"The only wonder, my good sir, is that you have any property left; that you have not been cheated out of every farthing."

"I'll answer for it," said Mr. Buxton, in reply, "that you'll not find any cheating has been going on. They dared not, sir; they know I should make an example of the first rogue I found out."

Mr. Henry lifted up his eyebrows, but did not speak.

"Besides, sir, most of these men have lived for generations under the Buxtons. I'd give you my life, they would not cheat me."

Mr. Henry coldly said:

"I imagine a close examination of these books by some accountant will be the best proof of the honesty of these said tenants. If you will allow me, I will write to a clever fellow I know, and desire him to come down and try and regulate this mass of papers."

"Anything—anything you like," said Mr. Buxton, only too glad to escape from the lawyer's cold, contemptuous way of treating the subject.

The accountant came; and he and Mr. Henry were deeply engaged in the office for several days. Mr. Buxton was bewildered by the questions they asked him. Mr. Henry examined him in the worrying way in which an unwilling witness is made to give evidence. Many a time and oft did he heartily wish he had gone on in the old course to the end of his life, instead of putting himself into an agent's hands; but he comforted himself by thinking that, at any rate, they would be convinced he had never allowed himself to be cheated or imposed upon, although he did not make any parade of exactitude.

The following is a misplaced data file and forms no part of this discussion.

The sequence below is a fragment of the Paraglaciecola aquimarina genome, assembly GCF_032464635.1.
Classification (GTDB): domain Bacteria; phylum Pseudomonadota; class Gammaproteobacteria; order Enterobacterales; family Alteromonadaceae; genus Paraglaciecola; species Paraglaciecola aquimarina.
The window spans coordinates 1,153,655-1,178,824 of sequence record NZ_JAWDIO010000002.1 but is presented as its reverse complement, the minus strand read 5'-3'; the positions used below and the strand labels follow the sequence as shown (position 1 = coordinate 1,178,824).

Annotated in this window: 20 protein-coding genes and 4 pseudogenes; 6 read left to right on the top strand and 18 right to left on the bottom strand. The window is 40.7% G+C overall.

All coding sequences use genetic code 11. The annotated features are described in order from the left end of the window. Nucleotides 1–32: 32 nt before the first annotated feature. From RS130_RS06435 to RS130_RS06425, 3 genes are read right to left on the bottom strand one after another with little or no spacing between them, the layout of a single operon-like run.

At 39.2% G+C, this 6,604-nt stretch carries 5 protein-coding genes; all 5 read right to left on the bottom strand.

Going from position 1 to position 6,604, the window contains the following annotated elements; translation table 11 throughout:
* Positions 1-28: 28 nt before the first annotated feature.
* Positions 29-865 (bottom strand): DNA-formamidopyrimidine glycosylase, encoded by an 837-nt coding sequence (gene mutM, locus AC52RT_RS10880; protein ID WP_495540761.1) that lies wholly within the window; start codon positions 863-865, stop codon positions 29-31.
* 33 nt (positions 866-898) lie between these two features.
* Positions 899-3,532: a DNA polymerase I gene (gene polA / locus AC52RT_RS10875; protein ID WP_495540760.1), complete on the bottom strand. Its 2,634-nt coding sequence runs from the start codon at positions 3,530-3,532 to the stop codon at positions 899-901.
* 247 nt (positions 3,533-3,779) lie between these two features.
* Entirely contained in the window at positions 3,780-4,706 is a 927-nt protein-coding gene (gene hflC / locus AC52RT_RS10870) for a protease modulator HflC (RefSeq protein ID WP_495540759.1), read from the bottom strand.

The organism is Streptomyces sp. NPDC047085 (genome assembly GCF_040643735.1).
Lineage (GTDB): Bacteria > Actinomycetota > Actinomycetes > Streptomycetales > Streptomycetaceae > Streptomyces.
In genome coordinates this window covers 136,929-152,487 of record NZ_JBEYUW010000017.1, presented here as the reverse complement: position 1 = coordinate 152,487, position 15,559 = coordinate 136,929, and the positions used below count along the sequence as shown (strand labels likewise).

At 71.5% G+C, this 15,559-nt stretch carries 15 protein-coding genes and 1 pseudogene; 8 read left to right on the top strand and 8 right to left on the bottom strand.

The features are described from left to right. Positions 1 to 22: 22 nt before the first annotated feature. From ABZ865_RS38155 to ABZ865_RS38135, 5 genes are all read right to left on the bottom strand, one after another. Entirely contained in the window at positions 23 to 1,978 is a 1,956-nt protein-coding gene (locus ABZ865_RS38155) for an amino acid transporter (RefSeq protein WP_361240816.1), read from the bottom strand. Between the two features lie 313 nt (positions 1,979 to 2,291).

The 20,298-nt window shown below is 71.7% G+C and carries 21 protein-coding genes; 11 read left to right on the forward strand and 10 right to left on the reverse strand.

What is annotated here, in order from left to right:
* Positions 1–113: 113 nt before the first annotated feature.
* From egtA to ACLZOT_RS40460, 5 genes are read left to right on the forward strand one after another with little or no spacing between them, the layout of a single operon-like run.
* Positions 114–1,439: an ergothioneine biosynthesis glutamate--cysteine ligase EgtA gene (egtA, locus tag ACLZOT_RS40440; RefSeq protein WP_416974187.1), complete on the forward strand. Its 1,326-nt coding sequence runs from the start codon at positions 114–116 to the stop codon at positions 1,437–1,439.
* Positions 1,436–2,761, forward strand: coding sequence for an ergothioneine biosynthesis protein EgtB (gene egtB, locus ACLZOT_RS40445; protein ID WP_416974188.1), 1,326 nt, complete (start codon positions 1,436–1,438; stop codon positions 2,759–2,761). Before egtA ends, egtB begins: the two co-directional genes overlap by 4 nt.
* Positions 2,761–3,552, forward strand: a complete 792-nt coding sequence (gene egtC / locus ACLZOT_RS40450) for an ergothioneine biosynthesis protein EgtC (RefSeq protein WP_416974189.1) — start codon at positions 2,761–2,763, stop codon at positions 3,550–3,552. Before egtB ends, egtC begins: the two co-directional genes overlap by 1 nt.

What was his dismay when, one morning, Mr. Henry sent to request his presence, and, with a cold, clear voice, read aloud an admirably drawn up statement, informing the poor landlord of the defalcations, nay more, the impositions of those whom he had trusted. If he had been alone, he would have burst into tears, to find how his confidence had been abused. But as it was, he became passionately angry.

"I'll prosecute them, sir. Not a man shall escape. I'll make them pay back every farthing, I will. And damages, too. Crayston, did you say, sir? Was that one of the names? Why, that is the very Crayston who was bailiff under my father for years. The scoundrel! And I set him up in my best farm when he married. And he's been swindling me, has he?"

Mr. Henry ran over the items of the account—"421l, 13s. 4-3/4d. Part of this I fear we cannot recover"——

He was going on, but Mr. Buxton broke in: "But I will recover it. I'll have every farthing of it. I'll go to law with the viper. I don't care for money, but I hate ingratitude."

"If you like, I will take counsel's opinion on the case," said Mr. Henry, coolly.

"Take anything you please, sir. Why this Crayston was the first man that set me on a horse—and to think of his cheating me!"

A few days after this conversation, Frank came on his usual visit to Maggie.

"Can you come up to the thorn-tree, dearest?" said he. "It is a lovely day, and I want the solace of a quiet hour's talk with you."

So they went, and sat in silence some time, looking at the calm and still blue air about the summits of the hills, where never tumult of the world came to disturb the peace, and the quiet of whose heights was never broken by the loud passionate cries of men.

"I am glad you like my thorn-tree," said Maggie.